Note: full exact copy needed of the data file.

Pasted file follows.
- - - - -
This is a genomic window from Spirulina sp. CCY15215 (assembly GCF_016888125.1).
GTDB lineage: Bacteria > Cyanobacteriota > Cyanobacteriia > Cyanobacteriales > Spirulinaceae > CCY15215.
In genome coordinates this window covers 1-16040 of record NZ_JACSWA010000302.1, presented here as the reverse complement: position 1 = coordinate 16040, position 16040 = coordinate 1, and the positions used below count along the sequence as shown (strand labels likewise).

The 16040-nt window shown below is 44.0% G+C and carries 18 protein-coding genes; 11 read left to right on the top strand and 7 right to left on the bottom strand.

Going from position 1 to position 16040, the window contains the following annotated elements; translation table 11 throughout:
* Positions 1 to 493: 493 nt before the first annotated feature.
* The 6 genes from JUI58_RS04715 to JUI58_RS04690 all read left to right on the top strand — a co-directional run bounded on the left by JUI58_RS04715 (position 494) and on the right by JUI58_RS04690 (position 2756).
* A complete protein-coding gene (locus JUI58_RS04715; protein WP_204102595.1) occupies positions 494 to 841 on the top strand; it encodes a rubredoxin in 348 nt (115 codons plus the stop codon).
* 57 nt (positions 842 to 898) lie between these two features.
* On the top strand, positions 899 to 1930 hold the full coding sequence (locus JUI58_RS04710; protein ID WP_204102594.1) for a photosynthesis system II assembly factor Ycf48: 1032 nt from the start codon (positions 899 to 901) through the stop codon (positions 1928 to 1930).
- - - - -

This is a genomic window from Spirulina sp. CCY15215 (assembly GCF_016888125.1).
GTDB lineage: Bacteria > Cyanobacteriota > Cyanobacteriia > Cyanobacteriales > Spirulinaceae > CCY15215.
In genome coordinates this window covers 1-16040 of record NZ_JACSWA010000302.1, presented here as the reverse complement: position 1 = coordinate 16040, position 16040 = coordinate 1, and the positions used below count along the sequence as shown (strand labels likewise).

The 16040-nt window shown below is 44.0% G+C and carries 18 protein-coding genes; 11 read left to right on the top strand and 7 right to left on the bottom strand.

Going from position 1 to position 16040, the window contains the following annotated elements; translation table 11 throughout:
* Positions 1 to 493: 493 nt before the first annotated feature.
* The 6 genes from JUI58_RS04715 to JUI58_RS04690 all read left to right on the top strand — a co-directional run bounded on the left by JUI58_RS04715 (position 494) and on the right by JUI58_RS04690 (position 2756).
* A complete protein-coding gene (locus JUI58_RS04715; protein WP_204102595.1) occupies positions 494 to 841 on the top strand; it encodes a rubredoxin in 348 nt (115 codons plus the stop codon).
* 57 nt (positions 842 to 898) lie between these two features.
* On the top strand, positions 899 to 1930 hold the full coding sequence (locus JUI58_RS04710; protein ID WP_204102594.1) for a photosynthesis system II assembly factor Ycf48: 1032 nt from the start codon (positions 899 to 901) through the stop codon (positions 1928 to 1930).